She boarded with the Armstrongs, who lived beyond Golden Milestone around the hill of pines. Until the snow disappeared she went out to the main road by the long Armstrong lane; but when spring came she was wont to take a shorter way, down the pine hill, across the brook, past Jasper Dale's garden, and out through his lane.
It was a still spring morning; the world was green with young leaves; a little wind blew down from the pines and lost itself willingly among the budding delights of the garden.
"How I love the pines
! They seem to strike their roots deep into the romance of all the ages.
My house was on the side of a hill, immediately on the edge of the larger wood, in the midst of a young forest of pitch pines
and hickories, and half a dozen rods from the pond, to which a narrow footpath led down the hill.
Listen to the wind among the pines
! Yours is a glorious country."
He was so very tall that he carried a pine
tree, which was eight feet through the butt, for a walking stick.
A loud shout was given by the unseen marksman, and a couple of men instantly appeared from behind the trunks of two of the pines
, where they had evidently placed them selves in expectation of the passage of the deer.
At evening, they would leap down from the pines
, and beg with their hands for things to eat, and then swing off in graceful curves.
The sea was near at hand, but not intrusive; it murmured, and he thought it was the pines
; the pines
murmured in precisely the same tones, and he thought they were the sea.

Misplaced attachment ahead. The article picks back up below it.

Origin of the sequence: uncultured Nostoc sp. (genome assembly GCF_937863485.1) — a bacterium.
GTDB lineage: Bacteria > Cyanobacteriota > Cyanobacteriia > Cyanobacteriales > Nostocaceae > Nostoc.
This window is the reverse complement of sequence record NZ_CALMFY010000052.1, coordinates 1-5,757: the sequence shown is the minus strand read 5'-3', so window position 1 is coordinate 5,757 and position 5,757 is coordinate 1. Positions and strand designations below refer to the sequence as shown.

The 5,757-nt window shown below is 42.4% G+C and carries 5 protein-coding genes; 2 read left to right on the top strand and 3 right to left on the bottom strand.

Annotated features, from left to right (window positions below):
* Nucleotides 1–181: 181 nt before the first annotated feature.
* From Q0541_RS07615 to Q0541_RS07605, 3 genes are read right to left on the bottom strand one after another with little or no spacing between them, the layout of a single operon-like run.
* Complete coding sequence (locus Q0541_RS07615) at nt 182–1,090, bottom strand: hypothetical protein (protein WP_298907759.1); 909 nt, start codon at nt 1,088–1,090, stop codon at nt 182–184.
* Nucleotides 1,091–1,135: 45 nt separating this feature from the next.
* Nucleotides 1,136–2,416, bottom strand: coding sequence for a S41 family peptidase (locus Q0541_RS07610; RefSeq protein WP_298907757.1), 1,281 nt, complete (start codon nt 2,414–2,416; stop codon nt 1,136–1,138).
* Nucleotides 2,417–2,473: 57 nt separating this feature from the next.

An almost noise- less and blinding flash of light, and a man fell headlong and lay still; and as the unseen shaft of heat passed over them, pine
trees burst into fire, and every dry furze bush became with one dull thud a mass of flames.
They gathered a bundle of wood, piled it up at the foot of the pine
, and set fire to it.
If two strangers crossing the Pine
Barrens in New York State, or the equally desolate Salisbury Plain in England; if casually encountering each other in such inhospitable wilds, these twain, for the life of them, cannot well avoid a mutual salutation; and stopping for a moment to interchange the news; and, perhaps, sitting down for a while and resting in concert: then, how much more natural that upon the illimitable Pine
Barrens and Salisbury Plains of the sea, two whaling vessels descrying each other at the ends of the earth --off lone Fanning's Island, or the far away King's Mills; how much more natural, I say, that under such circumstances these ships should not only interchange hails, but come into still closer, more friendly and sociable contact.